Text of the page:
All fine dead fuels ignite readily and fires start easily from most causes. Unattended brush and campfires are likely to escape. Fires spread rapidly and short-distance spotting is common. High-intensity burning may develop on slopes or in concentrations of fine fuels. Fires may become serious and their control difficult unless they are attacked successfully while small. Outdoor burning should be restricted to early morning and late evening hours.
VERY HIGH (Orange) -
Fires start easily from all causes and immediately after ignition, spread rapidly and increase quickly in intensity. Spot fires are a constant danger. Fires burning in light fuels may quickly develop high intensity characteristics such as long-distance spotting and fire whirlwinds when they burn in heavier fuels. Outdoor burning is not recommended.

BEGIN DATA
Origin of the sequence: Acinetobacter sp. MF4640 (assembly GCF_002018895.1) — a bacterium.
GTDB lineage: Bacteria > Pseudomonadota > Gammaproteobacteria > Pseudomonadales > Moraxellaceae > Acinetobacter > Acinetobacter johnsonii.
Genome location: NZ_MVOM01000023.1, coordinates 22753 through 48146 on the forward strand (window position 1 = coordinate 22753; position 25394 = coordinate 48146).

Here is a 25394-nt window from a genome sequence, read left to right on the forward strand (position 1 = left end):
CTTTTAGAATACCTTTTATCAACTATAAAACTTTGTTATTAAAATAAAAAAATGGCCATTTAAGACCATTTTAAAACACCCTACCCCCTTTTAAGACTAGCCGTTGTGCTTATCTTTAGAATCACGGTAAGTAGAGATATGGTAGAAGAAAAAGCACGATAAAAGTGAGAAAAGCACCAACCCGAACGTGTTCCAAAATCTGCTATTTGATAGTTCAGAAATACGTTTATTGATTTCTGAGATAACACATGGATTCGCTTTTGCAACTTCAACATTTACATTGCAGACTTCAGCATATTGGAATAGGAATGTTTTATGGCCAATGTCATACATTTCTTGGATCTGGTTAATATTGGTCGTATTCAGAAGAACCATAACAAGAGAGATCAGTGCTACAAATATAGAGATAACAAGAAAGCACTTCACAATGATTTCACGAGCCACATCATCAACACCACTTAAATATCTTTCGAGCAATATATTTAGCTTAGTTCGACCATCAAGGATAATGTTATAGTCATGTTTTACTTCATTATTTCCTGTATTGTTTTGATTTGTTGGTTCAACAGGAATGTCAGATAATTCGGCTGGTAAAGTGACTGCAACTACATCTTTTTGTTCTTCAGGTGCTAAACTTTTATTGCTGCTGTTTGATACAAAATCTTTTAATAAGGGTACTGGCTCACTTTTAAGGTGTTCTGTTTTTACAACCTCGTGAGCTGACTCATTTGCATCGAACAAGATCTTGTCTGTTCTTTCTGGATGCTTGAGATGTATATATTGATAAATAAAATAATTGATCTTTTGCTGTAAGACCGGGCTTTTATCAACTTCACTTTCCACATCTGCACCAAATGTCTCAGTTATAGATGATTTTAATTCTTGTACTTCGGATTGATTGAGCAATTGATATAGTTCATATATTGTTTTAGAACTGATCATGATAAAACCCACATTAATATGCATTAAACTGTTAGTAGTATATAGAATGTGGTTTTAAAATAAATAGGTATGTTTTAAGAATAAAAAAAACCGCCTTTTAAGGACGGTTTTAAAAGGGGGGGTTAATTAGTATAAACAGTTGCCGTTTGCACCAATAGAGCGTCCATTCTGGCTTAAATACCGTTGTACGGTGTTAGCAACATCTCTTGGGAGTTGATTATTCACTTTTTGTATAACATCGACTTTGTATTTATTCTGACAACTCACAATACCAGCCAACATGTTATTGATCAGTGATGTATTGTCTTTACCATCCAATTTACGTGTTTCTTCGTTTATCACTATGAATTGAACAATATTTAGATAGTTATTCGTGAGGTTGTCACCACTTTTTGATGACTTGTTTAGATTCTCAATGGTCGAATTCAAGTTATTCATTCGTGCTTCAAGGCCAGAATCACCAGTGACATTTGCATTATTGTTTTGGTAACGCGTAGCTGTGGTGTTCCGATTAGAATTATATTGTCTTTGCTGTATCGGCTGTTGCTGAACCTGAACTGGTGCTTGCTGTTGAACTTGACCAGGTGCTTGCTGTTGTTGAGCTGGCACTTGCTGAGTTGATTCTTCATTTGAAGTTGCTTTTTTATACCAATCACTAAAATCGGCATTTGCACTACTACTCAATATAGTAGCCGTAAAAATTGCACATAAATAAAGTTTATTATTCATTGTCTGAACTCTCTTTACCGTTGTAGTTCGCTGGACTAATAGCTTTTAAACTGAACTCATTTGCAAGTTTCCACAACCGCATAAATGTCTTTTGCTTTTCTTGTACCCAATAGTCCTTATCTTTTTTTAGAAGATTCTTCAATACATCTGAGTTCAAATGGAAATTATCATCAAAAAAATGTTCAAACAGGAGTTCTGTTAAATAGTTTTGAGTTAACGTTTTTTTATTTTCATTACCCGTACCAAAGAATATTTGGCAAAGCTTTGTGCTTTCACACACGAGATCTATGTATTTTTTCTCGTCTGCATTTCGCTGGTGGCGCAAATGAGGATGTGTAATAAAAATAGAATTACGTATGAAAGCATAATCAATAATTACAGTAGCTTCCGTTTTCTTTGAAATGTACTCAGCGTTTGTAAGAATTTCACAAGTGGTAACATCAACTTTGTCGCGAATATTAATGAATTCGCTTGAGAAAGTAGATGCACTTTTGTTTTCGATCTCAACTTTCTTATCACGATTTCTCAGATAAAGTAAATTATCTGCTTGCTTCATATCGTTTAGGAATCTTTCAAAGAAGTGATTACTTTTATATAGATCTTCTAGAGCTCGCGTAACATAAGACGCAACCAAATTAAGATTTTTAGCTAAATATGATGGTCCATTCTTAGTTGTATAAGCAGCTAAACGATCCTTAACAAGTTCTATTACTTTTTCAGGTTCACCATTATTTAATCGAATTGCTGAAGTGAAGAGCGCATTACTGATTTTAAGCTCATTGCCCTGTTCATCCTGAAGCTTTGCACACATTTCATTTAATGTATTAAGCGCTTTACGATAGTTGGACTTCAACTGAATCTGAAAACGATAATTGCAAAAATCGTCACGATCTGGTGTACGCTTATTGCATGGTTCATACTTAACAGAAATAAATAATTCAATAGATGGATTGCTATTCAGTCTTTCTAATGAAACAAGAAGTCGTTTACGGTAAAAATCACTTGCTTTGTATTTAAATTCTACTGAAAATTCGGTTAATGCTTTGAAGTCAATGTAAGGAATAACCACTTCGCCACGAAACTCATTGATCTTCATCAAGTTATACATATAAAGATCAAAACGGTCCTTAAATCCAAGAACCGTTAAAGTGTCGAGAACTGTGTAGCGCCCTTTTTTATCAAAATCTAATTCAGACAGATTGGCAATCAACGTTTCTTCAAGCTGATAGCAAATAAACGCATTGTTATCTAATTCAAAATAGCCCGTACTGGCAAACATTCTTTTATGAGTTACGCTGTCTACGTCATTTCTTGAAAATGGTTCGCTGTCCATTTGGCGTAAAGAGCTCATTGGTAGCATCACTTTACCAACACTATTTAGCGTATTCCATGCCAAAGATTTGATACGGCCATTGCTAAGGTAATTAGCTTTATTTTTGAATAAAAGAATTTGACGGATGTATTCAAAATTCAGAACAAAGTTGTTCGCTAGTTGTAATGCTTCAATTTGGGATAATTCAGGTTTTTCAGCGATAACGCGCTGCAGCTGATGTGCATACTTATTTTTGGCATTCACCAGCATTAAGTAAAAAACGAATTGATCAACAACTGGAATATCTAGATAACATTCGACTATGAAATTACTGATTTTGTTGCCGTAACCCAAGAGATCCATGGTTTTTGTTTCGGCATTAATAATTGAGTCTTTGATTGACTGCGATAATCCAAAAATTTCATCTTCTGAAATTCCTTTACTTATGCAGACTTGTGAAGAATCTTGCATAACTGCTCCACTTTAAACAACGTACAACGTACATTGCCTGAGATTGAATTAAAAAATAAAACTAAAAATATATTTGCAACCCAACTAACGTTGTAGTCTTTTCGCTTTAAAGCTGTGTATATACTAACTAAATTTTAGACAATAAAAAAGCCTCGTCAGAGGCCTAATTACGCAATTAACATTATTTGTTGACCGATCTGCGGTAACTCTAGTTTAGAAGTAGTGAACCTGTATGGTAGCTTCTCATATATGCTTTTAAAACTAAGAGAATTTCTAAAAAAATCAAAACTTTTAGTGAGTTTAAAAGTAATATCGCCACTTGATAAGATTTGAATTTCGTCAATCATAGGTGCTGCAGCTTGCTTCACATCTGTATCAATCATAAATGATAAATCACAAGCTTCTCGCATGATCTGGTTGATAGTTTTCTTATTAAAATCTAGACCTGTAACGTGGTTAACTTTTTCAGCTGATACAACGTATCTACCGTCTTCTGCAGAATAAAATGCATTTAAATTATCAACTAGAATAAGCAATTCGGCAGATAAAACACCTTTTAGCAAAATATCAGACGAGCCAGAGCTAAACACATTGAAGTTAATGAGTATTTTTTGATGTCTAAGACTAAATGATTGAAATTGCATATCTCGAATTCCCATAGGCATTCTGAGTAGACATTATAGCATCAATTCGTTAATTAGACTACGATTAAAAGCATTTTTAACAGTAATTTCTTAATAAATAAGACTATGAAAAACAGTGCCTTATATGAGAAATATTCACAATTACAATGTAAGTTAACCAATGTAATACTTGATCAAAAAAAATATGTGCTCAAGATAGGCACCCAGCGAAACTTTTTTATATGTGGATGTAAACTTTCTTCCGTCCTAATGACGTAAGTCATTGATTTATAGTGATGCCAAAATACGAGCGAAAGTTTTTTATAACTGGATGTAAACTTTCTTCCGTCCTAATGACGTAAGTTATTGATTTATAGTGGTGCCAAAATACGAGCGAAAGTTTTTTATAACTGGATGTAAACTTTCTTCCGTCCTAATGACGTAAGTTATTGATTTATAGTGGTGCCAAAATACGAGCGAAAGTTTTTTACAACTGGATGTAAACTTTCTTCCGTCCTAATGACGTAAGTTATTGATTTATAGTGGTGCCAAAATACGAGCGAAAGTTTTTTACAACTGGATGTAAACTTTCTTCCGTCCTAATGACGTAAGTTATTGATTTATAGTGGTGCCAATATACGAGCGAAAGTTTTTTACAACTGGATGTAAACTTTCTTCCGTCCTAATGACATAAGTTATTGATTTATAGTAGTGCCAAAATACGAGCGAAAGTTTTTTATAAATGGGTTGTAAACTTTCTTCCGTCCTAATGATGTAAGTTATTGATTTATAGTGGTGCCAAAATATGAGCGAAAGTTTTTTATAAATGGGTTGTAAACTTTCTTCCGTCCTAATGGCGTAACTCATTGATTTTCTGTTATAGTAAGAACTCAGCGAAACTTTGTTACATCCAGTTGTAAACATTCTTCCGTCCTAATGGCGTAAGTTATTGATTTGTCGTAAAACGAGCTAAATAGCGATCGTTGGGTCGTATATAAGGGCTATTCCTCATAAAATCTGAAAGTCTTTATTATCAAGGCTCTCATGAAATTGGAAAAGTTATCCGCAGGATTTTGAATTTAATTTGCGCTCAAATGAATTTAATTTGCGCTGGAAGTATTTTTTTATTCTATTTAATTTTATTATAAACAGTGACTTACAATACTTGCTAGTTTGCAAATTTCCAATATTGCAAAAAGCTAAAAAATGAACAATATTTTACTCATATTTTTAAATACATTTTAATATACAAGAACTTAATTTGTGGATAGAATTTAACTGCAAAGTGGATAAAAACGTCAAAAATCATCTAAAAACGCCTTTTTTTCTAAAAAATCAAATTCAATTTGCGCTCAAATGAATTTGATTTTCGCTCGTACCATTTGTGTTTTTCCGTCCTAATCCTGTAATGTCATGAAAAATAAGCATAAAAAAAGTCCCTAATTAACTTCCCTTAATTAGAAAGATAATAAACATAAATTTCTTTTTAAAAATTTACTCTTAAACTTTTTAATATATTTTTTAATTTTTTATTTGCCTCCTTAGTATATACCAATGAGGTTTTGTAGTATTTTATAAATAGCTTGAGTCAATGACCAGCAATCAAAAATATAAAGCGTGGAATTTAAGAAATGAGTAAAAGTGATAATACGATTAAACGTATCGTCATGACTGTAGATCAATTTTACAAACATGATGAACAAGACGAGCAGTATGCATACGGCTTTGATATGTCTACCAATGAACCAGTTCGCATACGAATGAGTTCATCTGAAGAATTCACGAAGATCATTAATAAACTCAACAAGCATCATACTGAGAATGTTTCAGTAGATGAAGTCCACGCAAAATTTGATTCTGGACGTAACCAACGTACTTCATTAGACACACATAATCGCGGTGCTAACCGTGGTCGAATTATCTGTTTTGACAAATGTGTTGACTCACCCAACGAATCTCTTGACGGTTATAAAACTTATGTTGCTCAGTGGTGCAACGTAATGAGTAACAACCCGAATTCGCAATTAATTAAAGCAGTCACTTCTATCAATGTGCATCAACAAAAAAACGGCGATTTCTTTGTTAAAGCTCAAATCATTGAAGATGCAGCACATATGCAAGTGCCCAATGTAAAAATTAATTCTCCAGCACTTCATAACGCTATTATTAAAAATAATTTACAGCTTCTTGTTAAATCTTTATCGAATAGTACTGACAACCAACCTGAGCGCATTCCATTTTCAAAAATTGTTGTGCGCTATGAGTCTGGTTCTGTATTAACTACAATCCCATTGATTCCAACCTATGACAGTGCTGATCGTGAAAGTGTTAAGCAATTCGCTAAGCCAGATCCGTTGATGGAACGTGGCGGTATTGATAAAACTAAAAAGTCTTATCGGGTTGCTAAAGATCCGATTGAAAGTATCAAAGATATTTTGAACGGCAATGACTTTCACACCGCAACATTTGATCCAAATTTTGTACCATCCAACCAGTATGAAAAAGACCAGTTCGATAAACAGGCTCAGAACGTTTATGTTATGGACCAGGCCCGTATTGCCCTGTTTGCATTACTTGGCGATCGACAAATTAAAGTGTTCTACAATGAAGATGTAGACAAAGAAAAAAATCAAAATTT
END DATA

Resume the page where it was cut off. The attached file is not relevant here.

EXTREME (Red) - DO NOT BURN !!
Fires start quickly, spread furiously, and burn intensely. All fires are potentially serious. Development into high intensity burning will usually be faster and occur from smaller fires than in the very high fire danger class. Direct attack is rarely possible and may be dangerous except immediately after ignition. Fires that develop headway in heavy slash or in conifer stands may be unmanageable while the extreme burning condition lasts. Under these conditions the only effective and safe control action is on the flanks until the weather changes or the fuel supply lessons. NO OUTDOOR BURNING SHOULD TAKE PLACE IN AREAS WITH EXTREME FIRE BEHAVIOR.
ISO Class 5
Proud To Be The Only ISO Class 5 Department in Nicholas County, WV